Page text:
2012 NDTAC National Conference

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2012 NDTAC National Conference

Monday, June 11, 2012

Compliance and Beyond: Continuous Quality Improvement Through Problem Solving

Annapolis, MD | June 11-13, 2012

The 2012 NDTAC National Conference explored the steps that Title I, Part D, (TIPD) coordinators can take to not only ensure TIPD grant compliance, but also to establish a climate of continuous quality improvement among their State and local subgrantees.





If you were to keep hard copies of any NDTAC resources on hand, these are the ones we would recommend. Look to the appendices for each for invaluable templates, checklists and other ready-to-use and easily adaptable tools:

Title I, Part D, State Coordinator’s Orientation Handbook

  • Section I. What Is Title I, Part D? This section provides an overview of the Part D program’s purpose, subparts, and requirements. You also can use this section as a handout for other staff members, partners, and stakeholders to give them a basic introduction to the program.
  • Section II. Part D Coordinators: Overview of Roles, Responsibilities, and Lessons Learned. This section provides an overview of the fundamental responsibilities of the State Part D coordinator and general strategies to help new coordinators get started.
  • Section III. Fundamental Responsibilities. This section reviews the core responsibilities of State Part D coordinators, including planning and funding, monitoring, and reporting and evaluation. Each subsection provides general information about each area and outlines responsibilities and resources related to that area.
  • Section IV. Spotlight on Areas of Interest. This section provides additional information on key areas that Part D coordinators have identified as being particularly of interest and concern, including transition, students with disabilities, pretesting and posttesting, and family involvement.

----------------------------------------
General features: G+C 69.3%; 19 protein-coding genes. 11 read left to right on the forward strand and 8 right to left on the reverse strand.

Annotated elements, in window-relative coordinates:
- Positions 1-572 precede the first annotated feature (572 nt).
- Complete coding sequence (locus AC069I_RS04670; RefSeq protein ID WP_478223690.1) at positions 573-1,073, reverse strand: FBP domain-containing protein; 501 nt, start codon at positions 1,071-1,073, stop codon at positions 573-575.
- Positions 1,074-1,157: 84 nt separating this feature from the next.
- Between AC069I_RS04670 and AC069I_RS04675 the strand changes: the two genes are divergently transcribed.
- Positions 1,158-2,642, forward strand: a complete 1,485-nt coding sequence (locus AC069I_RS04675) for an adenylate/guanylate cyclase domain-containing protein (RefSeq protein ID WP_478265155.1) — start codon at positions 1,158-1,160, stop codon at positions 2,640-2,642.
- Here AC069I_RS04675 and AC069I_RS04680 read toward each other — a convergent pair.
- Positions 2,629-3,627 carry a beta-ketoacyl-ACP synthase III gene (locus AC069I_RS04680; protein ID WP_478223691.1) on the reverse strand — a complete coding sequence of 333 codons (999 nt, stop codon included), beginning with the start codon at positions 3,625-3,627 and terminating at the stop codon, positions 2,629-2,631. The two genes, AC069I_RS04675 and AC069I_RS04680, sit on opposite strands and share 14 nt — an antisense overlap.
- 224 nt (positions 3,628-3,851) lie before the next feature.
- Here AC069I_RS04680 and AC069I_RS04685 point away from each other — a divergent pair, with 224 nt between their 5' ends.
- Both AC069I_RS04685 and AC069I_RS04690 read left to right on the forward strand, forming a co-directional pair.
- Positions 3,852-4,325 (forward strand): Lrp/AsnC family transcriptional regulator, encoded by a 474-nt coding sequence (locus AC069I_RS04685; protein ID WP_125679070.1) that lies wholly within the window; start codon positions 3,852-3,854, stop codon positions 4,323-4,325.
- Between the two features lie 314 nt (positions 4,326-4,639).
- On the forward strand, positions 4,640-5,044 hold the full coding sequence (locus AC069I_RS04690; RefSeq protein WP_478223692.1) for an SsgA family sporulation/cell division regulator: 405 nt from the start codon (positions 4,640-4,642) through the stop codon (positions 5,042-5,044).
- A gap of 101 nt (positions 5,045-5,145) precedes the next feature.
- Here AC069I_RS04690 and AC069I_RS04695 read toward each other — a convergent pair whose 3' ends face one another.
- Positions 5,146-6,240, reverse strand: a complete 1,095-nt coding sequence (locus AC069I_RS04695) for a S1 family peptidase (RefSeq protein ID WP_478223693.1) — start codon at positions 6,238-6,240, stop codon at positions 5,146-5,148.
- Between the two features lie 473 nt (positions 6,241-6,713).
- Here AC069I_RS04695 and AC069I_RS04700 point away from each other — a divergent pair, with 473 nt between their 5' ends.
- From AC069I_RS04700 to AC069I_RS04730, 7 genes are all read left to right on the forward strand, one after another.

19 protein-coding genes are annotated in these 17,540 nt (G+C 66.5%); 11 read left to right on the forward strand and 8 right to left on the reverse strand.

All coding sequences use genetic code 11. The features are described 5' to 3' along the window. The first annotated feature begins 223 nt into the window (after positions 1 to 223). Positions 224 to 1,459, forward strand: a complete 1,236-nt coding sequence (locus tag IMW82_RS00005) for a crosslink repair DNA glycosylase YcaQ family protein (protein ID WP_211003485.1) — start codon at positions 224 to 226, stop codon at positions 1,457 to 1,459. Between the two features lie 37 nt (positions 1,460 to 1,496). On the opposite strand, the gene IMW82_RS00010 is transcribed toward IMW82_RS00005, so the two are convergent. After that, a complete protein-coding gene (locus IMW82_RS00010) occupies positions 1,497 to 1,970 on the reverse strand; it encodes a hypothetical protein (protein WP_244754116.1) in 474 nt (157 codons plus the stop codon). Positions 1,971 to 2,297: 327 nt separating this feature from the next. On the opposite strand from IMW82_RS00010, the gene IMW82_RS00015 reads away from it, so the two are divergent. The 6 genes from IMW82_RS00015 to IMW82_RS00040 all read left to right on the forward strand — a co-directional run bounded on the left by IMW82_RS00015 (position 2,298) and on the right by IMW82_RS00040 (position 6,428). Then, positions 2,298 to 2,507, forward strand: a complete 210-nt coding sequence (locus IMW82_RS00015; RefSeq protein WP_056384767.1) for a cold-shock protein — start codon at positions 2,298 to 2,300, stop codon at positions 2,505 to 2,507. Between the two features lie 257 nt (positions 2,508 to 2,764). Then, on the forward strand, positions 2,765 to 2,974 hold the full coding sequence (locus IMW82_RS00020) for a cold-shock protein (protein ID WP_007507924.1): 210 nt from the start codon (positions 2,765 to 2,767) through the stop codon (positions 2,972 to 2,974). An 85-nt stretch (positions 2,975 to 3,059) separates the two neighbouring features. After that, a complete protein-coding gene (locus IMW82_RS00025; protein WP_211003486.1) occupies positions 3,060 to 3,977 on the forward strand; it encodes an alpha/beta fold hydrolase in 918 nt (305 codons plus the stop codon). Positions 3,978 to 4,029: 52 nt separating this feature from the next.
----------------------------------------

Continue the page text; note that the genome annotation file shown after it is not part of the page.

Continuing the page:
A Guide to Meeting Compliance Requirements for the Title I, Part D, Program

Designed to help Part D administrators prepare for a Federal monitoring review, this guide includes practical tips to meet compliance requirements for the program.

Title I, Part D, Program Administration Planning Toolkit

Provides assistance with conducting needs assessments, developing and reviewing applications, and creating formal agreements between agencies. Presents an overview of the steps involved and provides resources and hands-on tools to help coordinators comply with Federal requirements while implementing each task.

Transition Toolkit 2.0: Meeting the Educational Needs of Youth Exposed to the Juvenile Justice System

The Transition Toolkit 2.0 is organized into seven sections and an appendix (individual PDFs), as listed below. In each section, strategies specific to innovative practices, records transfer, and family involvement are presented.

Instructional Guide to Reporting Title I, Part D, Data in the CSPR for School Year 2010-11

Highlights the importance of the Federal data collection process, provides details about the Consolidated State Performance Report (CSPR)and the EDFacts initiative, and expands upon reporting instructions. May be accessed in full or as individual chapters.


Needs should be assessed at both the individual and institutional levels. Individual assessments will help you develop interventions for individual students and monitor their progress. Schoolwide assessment will help you identify the array of schoolwide, group, and individual strategies you may need to develop and will help you monitor schoolwide progress.


  • Individual assessments have traditionally employed deficit-oriented instruments. During the past decades, there has been movement toward employing strengths-based assessments. One of the most researched measures is the Behavioral and Emotional Rating Scale (BERS).54 The BERS is a 52-item scale normed on a racially and ethnically representative national sample of 2,176 children without disabilities and 861 children with emotional and behavioral disorders, ages 5 to 18. It is completed by adults familiar with the youth and measures emotional and behavioral strengths for five empirically derived factors: interpersonal strengths (e.g., accepts “no” for an answer), family involvement (e.g., participates in family activities), intrapersonal strengths (e.g., demonstrates self-confidence), school functioning (e.g., completes school tasks on time), and affective strengths (e.g., accepts a hug).